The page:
Sunday, October 21

one million skull paintings

"Deathmask for Andy Goldsworthy"


When I was in Chelsea last month with Aaron Gerth he informed me that the theme of September had been skulls (the next theme, he confided, was: Quarries [you heard it here first!]). The grandaddy of skullshows, it turned out, was still up at Cheim and Read when I stopped by giving weight to Aaron's facts:

"I Am as You Will Be: The Skeleton in Art"
Bones everywhere! I decided I still like Donald Baechler (large painting in middle).
Is it a bandwagon theme hitching to the Damian Hirst hype...or an early Halloween celebration? I'm betting on B, no one wants to be seen as caring about A:

So I was tempted to wait til Halloween to post my own skull art, it seeming fitting, but I still need to talk about volcanoes so, here's your skull.


This close-up on the eyesocket shows the paper I found up the hill from the river.

Bundles of handwritten receipts from a local hardwarestore that went out of business this year. I guess they prefer throwing their tax records in their backyard forest in Vermont. They were moist and rotting and stuck together. This detail changed a potentially easy and pleasant project into a stinky, slimy, and cold one. I think i just described a salamander (I have seen two tiny ones underneath river rocks here).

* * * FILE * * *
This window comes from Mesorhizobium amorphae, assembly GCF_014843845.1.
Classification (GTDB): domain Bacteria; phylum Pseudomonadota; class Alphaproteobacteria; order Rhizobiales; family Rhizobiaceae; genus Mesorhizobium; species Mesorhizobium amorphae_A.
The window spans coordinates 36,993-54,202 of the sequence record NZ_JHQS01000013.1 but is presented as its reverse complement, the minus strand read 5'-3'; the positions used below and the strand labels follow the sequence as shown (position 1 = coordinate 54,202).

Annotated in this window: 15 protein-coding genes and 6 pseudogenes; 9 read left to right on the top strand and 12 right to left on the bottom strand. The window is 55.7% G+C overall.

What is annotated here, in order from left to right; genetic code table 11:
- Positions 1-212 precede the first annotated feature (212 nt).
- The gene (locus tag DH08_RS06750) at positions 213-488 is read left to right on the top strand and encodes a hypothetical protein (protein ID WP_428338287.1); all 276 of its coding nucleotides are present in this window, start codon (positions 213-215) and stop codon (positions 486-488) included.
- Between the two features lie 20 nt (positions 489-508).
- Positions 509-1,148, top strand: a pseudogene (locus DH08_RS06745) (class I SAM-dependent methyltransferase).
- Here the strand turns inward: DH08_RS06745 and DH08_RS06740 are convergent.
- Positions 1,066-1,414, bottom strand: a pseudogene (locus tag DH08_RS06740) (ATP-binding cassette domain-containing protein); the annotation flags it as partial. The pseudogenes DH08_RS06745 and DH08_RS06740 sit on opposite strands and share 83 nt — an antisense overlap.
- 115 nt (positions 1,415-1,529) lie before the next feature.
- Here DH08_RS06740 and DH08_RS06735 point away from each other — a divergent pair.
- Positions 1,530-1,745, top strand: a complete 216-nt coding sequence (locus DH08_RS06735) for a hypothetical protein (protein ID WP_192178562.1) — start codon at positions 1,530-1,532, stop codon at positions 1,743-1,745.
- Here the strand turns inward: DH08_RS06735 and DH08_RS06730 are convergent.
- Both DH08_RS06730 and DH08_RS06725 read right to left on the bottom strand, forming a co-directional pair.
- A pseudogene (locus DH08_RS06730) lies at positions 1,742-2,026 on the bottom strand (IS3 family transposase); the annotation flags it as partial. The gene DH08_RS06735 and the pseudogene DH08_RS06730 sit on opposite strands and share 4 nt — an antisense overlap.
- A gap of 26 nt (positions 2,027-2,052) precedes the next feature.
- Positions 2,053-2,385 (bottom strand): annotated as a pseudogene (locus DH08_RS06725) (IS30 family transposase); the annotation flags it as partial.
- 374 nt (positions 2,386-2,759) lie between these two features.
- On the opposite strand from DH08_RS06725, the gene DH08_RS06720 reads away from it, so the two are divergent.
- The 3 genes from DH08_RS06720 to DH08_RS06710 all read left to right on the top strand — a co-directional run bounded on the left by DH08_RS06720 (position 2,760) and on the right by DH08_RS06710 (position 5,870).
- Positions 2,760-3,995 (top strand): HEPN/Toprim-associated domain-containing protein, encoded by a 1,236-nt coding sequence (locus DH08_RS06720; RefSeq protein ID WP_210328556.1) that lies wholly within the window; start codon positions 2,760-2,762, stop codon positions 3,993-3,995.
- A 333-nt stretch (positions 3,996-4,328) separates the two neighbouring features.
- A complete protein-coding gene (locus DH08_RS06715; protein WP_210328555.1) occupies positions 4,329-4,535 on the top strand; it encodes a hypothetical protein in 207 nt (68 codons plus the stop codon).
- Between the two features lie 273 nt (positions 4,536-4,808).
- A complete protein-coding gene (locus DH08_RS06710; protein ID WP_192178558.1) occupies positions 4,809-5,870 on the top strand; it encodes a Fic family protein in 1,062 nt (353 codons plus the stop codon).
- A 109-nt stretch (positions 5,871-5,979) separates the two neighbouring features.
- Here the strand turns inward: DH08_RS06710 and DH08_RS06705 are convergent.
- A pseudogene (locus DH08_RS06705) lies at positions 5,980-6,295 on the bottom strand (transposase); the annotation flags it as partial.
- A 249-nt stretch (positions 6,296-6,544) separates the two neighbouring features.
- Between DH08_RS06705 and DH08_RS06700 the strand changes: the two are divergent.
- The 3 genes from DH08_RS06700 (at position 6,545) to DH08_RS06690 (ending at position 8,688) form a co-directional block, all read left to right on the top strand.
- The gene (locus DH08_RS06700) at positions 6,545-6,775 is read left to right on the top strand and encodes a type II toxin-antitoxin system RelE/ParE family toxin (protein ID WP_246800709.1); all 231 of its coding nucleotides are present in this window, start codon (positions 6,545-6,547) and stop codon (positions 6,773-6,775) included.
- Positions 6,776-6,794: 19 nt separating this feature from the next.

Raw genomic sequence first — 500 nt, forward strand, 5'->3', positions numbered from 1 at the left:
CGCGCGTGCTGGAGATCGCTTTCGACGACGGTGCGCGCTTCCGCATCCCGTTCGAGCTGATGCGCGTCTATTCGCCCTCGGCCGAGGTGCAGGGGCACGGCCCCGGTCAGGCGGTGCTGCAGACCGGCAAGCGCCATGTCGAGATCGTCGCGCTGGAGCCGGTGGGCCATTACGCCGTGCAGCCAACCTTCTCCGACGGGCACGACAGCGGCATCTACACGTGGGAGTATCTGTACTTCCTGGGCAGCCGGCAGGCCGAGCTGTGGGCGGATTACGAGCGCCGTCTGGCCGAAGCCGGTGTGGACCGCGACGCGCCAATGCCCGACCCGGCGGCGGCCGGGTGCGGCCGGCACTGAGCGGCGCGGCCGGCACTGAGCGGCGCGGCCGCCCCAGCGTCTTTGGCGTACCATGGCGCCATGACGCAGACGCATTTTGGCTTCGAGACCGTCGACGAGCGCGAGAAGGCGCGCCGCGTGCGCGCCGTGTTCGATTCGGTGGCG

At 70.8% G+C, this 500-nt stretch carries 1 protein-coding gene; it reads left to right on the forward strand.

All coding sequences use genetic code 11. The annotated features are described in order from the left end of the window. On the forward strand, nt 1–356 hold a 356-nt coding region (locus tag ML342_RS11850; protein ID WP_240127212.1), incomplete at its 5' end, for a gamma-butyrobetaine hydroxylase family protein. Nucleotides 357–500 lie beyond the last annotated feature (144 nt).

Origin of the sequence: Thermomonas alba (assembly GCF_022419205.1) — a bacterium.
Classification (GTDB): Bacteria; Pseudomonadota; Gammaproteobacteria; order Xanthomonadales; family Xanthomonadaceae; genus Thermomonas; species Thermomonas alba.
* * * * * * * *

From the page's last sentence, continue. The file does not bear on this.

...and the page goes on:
Anyway, I love Andy Goldsworthy, (in fact, we all just watched "Rivers and Tides" here at the studio center before this blog entry) but I had to use paper instead of leaves or moss so that he would turn over in his proverbial grave. Can I reverence my heroes through irreverence? It seems like a solution.

And here is a view approaching from downstream the Ghion River

Ah, Vermont.

3 comments:

stackingchairs said...

Rivers and tides is a great film. The part when he talks about the eerie rock is very heavy. Do you know the part I'm talking about? I think its in the beginning. Anyway, i really liked what you have done. rock on! -pun intended.

rapaz said...

hey, I just read your thesis, I enjoyed the chapter format, it seemed to simultaneously coherent and progressive, yet it allowed the individuality of each section to seep and settle like chapters should. I am currently writing a statement of intent for the Sculpture M.F.A. and I wondered if I could look at yours as a sample or if you know anyone else who has theirs?

nicole said...

Your work is really cool! My friend has a link to your blog on her page, and I'm so glad I clicked it! Seriously, the skull is beautiful.